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GOP's House Team Brash, Bright and Mostly Young

November 15, 1994|MICHAEL ROSS | TIMES STAFF WRITER

WASHINGTON — Until this month, Rep. Jim Nussle (R-Iowa) was best known, if at all, as the junior lawmaker who put a paper bag over his head when he appeared on the House floor to accuse the Democrats of covering up the congressional banking scandal three years ago.

The bag is off now as the iconoclastic young conservative takes the reins of the Republican transition team charged by incoming Speaker Newt Gingrich (R-Ga.) with restructuring the House.

At 34 and awaiting his third term, Nussle is one of "Newt's lieutenants," a group of bright, brash and mostly young GOP conservatives whose names are about to become household words as leading members of the new GOP brain trust on Capitol Hill.

Heading this group as Gingrich's executive officer will be Rep. Dick Armey of Texas, the incoming majority leader whose taste for confrontation is surpassed only by his conservatism. "Dick doesn't lob hand grenades," one GOP colleague said recently. "He lobs atomic bombs."

But the group also includes a handful of lawmakers more diverse than the overarching conservatism that unites them would suggest. Among the new leading lights are Reps. Tom DeLay of Texas, Robert S. Walker of Pennsylvania, Bill McCollum of Florida, John A. Boehner of Ohio, David Dreier of San Dimas, Calif., and, in the category of elder statesman, Henry J. Hyde of Illinois.

Together they have set themselves the ambitious task of not only steering the government sharply toward the right but also of reshaping the House in the hopes of widening the GOP's congressional beachhead for a 1996 assault on the White House.

In the battle to come, however, they must find a way of drawing strength from what is also the GOP's biggest vulnerability: the relative inexperience of most of its rank-and-file members. Fewer than half of the 231 Republicans who will serve in the House next year have been there for more than one term, and many newcomers have no government experience whatsoever.

While this lack of expertise could hamper the GOP's efforts to enact the major structural reforms it has promised in its "contract with America" legislative agenda, it could also work to the Republicans' advantage because many, if not most, of the party's rising stars owe their ascendancy to Gingrich's mentoring. Many incoming freshmen also received financial help in their campaigns from Gingrich, McCollum, DeLay and other party fund-raisers.

"The freshman class's indebtedness to the new leadership, combined with the fact that we all know that we'll be out on our butts in two years if we don't deliver on our promises, means that Gingrich can probably count on more party loyalty than any Speaker before him in recent memory," a senior GOP House aide said.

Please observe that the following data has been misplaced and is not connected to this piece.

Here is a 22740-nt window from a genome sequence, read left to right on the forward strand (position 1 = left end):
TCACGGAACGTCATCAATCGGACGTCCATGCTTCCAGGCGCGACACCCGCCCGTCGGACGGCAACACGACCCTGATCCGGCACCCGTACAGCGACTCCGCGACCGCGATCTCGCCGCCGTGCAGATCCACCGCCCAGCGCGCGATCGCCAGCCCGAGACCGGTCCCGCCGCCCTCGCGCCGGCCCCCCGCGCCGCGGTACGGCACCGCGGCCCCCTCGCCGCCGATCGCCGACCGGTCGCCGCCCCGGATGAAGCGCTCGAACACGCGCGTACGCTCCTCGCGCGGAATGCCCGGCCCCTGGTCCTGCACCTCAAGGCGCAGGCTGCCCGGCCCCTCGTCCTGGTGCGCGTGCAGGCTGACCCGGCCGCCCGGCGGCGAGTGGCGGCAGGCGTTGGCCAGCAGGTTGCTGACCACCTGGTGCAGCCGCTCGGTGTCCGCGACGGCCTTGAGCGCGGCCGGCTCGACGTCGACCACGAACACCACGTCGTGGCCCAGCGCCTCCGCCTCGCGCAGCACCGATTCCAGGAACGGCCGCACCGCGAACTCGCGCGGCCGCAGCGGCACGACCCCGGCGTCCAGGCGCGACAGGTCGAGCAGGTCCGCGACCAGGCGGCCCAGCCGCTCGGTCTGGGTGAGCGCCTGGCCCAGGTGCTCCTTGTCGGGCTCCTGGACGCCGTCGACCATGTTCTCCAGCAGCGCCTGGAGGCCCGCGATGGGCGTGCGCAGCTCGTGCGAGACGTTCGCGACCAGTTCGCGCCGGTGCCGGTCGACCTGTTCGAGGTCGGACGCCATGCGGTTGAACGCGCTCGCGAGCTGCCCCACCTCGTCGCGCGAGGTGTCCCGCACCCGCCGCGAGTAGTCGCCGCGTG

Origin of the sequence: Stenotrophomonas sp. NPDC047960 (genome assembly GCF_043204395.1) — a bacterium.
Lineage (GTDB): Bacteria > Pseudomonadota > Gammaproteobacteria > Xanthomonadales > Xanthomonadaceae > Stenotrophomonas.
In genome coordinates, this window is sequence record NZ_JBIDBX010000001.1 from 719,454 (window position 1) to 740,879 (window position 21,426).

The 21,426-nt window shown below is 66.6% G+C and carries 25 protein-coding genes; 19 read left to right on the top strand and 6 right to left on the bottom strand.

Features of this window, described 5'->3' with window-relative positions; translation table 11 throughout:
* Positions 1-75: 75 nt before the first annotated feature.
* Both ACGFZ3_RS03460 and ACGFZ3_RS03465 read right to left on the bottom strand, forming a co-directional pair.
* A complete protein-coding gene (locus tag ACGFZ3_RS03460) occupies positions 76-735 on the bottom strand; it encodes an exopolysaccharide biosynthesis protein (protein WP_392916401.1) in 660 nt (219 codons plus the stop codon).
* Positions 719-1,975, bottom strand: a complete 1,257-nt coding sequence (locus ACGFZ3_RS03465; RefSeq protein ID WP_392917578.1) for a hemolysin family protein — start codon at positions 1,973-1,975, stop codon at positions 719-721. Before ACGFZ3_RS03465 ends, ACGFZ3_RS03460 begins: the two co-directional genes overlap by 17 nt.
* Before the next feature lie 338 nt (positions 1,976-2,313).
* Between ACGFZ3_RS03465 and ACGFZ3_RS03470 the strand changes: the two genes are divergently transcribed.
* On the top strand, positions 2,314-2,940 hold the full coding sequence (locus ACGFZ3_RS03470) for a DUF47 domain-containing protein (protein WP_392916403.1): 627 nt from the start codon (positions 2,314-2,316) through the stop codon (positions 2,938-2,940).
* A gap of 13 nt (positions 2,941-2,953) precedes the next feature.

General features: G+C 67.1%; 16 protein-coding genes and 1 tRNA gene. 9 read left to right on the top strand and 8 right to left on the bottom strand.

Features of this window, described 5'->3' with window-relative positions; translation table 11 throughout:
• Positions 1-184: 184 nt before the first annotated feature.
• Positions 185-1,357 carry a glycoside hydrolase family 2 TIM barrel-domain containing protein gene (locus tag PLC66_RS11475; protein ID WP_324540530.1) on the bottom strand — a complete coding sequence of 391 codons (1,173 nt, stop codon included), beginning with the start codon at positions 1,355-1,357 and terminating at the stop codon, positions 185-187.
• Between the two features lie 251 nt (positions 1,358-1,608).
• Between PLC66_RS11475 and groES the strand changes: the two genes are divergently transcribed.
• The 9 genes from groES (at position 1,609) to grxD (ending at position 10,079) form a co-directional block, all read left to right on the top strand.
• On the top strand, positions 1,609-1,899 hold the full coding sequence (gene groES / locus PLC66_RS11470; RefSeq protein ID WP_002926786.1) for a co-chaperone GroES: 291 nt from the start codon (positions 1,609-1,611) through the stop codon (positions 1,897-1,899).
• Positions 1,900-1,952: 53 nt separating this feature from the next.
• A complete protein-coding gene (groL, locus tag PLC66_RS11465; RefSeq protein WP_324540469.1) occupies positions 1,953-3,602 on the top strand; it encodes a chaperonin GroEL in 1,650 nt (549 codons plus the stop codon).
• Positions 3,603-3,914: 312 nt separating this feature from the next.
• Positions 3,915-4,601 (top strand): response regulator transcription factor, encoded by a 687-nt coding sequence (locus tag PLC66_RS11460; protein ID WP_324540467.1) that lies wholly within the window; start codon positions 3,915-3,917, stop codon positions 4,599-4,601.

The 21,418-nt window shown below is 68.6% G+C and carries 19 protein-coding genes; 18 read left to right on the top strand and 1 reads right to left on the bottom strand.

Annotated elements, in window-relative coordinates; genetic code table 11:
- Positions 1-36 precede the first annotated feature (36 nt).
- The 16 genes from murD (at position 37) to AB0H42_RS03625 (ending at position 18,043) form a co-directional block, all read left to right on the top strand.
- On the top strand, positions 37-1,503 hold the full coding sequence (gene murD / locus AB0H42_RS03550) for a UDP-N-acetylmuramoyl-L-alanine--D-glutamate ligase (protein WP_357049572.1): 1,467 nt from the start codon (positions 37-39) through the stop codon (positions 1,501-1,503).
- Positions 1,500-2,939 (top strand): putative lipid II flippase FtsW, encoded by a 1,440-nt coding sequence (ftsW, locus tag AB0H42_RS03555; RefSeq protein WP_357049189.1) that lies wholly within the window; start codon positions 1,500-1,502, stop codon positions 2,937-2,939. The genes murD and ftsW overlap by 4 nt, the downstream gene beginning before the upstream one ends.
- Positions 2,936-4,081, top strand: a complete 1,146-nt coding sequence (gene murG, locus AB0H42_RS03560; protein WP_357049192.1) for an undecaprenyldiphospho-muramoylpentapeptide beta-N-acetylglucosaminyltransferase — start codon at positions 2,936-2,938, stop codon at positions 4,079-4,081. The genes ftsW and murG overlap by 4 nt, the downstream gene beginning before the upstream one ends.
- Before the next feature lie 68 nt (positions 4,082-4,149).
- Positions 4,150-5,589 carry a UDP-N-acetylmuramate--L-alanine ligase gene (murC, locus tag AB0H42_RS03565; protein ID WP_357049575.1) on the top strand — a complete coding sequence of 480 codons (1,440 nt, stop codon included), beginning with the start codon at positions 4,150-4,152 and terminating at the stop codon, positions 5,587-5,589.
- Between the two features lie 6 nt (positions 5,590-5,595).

It also means that, as Gingrich's chief lieutenant, Armey will likely wield greater influence over the GOP rank and file than Rep. Richard A. Gephardt, the Democratic majority leader in the present Congress, was able to exercise over his foot soldiers.

Armey, 54, born in Cando, N.D., moves into the No. 2 House leadership position with a political and philosophical resume nearly identical to Gingrich's. Like the next Speaker, Armey stormed into politics from an academic background (Gingrich was a history professor and Armey an economics professor) and fought his way up the GOP ladder in fairly swift order by demonstrating a talent for partisan ferocity.

Armey, author of the GOP's "contract with America," launched his House career 10 years ago with a publicity stunt not unlike Nussle's. Arriving in Washington in 1984 as the newly elected representative from a Dallas-Ft. Worth district, he set up living quarters in the House gym until Democratic leaders evicted him. Armey said at the time that he did it to save money, but most saw it as a publicity stunt.

If his style has mellowed somewhat since then, his rhetoric has not, and a moderate GOP lawmaker who was often rankled by Armey's confrontational style said it remains to be seen if the Texan can sufficiently temper his "instinct to shoot from the mouth" to be effective as majority leader.

Armey may be Gingrich's ideological twin, but he has "a tendency sometimes to blurt out things he hasn't quite thought through," added a GOP staffer diplomatically.

It was Armey, for instance, who referred to First Lady Hillary Rodham Clinton last year as a Marxist and who was publicly scolded by Democrats for dismissively referring to Clinton during a floor debate as "your President." He apologized and said he had not meant to suggest that Clinton was not his President as well.

Suggesting that he has been chastened by the onus of leadership, Armey indicated at a news conference Monday that he would follow Gingrich's lead in promising to work constructively with Democrats, who are now in a position to obstruct the GOP agenda like the Republicans did when they were in the minority.

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